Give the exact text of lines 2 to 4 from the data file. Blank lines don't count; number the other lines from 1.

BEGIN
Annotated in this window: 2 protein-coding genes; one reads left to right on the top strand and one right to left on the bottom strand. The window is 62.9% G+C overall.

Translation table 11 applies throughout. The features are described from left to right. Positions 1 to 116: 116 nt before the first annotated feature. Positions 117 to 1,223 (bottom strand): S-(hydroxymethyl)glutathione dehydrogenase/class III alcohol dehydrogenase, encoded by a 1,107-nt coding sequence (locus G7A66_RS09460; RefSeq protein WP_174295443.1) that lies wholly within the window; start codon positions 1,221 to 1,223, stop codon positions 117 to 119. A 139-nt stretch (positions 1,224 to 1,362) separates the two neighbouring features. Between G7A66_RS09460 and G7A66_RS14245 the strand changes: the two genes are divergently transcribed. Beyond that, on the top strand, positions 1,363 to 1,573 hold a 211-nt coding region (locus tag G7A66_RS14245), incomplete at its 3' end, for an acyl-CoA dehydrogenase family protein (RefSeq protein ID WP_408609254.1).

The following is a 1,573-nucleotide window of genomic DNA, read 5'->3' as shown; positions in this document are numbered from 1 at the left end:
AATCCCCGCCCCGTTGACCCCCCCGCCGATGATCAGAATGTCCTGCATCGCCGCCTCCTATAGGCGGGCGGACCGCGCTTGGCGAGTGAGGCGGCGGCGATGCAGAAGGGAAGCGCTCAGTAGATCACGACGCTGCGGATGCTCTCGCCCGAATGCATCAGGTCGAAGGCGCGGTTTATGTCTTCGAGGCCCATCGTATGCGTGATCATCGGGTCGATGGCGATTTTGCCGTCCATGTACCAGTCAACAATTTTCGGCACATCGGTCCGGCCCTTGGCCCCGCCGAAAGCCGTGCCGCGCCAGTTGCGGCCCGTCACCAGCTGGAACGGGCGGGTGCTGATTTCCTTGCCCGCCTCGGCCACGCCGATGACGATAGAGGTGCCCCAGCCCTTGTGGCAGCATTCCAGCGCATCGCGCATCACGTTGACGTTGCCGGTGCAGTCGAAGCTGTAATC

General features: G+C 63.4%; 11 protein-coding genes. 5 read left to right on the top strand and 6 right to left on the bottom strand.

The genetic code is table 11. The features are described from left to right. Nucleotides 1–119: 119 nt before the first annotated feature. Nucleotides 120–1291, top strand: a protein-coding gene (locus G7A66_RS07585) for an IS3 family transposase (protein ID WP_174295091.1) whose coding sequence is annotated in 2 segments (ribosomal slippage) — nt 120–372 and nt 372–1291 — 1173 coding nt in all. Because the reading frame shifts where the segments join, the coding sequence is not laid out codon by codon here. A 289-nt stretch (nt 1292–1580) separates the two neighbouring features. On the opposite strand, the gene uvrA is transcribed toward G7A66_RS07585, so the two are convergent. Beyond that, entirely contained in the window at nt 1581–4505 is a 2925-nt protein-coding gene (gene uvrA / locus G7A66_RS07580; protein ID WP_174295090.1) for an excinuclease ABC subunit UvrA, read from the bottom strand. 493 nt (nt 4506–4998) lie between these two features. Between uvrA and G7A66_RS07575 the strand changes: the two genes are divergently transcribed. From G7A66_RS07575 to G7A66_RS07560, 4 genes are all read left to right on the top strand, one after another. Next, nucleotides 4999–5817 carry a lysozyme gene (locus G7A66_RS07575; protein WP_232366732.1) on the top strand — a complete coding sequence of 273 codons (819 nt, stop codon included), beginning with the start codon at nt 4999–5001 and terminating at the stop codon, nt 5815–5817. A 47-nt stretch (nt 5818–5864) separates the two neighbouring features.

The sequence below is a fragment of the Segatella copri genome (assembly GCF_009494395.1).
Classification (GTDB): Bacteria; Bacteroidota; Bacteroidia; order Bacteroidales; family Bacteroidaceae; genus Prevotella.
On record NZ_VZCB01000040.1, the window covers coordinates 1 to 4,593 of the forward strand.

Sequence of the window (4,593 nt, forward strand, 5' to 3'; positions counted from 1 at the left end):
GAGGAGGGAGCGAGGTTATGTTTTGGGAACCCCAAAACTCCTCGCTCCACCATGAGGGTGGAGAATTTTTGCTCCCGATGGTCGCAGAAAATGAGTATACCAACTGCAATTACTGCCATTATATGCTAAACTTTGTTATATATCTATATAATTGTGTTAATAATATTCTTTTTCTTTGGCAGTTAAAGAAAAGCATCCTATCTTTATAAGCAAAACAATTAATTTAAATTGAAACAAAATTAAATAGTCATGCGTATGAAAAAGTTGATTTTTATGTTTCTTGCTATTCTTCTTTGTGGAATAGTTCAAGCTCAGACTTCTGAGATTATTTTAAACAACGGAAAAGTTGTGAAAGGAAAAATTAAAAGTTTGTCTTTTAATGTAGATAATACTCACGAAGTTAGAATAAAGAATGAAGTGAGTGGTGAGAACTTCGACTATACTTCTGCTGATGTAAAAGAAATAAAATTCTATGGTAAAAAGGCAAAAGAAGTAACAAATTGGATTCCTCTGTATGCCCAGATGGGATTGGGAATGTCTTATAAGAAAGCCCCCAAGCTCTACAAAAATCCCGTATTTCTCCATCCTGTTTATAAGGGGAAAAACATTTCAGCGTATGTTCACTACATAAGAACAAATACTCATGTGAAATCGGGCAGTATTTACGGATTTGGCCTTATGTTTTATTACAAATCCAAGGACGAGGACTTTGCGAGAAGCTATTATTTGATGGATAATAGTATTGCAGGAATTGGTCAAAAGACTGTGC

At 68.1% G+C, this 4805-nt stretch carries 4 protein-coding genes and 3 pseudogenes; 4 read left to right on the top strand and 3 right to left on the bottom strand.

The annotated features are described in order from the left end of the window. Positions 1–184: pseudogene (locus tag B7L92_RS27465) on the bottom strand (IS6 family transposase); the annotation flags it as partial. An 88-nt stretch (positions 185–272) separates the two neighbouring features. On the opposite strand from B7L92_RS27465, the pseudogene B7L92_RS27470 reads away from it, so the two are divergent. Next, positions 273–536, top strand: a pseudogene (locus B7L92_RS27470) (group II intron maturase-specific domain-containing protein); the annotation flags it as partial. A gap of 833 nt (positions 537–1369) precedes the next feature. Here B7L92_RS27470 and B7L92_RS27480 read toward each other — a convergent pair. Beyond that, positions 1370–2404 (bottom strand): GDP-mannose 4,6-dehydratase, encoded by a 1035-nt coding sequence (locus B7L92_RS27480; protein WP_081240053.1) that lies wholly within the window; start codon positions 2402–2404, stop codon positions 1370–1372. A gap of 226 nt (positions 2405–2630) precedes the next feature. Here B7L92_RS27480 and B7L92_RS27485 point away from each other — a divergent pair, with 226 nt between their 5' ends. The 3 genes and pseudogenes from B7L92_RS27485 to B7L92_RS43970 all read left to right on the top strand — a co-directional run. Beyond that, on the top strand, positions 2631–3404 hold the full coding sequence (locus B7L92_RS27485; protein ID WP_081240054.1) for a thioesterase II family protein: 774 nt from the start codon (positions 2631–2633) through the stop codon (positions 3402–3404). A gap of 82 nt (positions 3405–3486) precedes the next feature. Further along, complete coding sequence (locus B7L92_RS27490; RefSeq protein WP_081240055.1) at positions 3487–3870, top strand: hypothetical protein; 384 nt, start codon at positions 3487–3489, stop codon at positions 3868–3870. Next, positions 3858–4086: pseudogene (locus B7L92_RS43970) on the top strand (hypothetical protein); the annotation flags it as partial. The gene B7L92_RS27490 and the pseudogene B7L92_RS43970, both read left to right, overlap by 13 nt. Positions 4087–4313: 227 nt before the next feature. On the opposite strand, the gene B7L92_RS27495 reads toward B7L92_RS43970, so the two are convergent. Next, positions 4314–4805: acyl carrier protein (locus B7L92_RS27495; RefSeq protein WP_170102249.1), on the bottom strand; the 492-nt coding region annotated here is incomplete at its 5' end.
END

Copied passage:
Translation table 11 applies throughout. The features are described from left to right. Positions 1 to 116: 116 nt before the first annotated feature. Positions 117 to 1,223 (bottom strand): S-(hydroxymethyl)glutathione dehydrogenase/class III alcohol dehydrogenase, encoded by a 1,107-nt coding sequence (locus G7A66_RS09460; RefSeq protein WP_174295443.1) that lies wholly within the window; start codon positions 1,221 to 1,223, stop codon positions 117 to 119. A 139-nt stretch (positions 1,224 to 1,362) separates the two neighbouring features. Between G7A66_RS09460 and G7A66_RS14245 the strand changes: the two genes are divergently transcribed. Beyond that, on the top strand, positions 1,363 to 1,573 hold a 211-nt coding region (locus tag G7A66_RS14245), incomplete at its 3' end, for an acyl-CoA dehydrogenase family protein (RefSeq protein ID WP_408609254.1).

The following is a 1,573-nucleotide window of genomic DNA, read 5'->3' as shown; positions in this document are numbered from 1 at the left end:
AATCCCCGCCCCGTTGACCCCCCCGCCGATGATCAGAATGTCCTGCATCGCCGCCTCCTATAGGCGGGCGGACCGCGCTTGGCGAGTGAGGCGGCGGCGATGCAGAAGGGAAGCGCTCAGTAGATCACGACGCTGCGGATGCTCTCGCCCGAATGCATCAGGTCGAAGGCGCGGTTTATGTCTTCGAGGCCCATCGTATGCGTGATCATCGGGTCGATGGCGATTTTGCCGTCCATGTACCAGTCAACAATTTTCGGCACATCGGTCCGGCCCTTGGCCCCGCCGAAAGCCGTGCCGCGCCAGTTGCGGCCCGTCACCAGCTGGAACGGGCGGGTGCTGATTTCCTTGCCCGCCTCGGCCACGCCGATGACGATAGAGGTGCCCCAGCCCTTGTGGCAGCATTCCAGCGCATCGCGCATCACGTTGACGTTGCCGGTGCAGTCGAAGCTGTAATC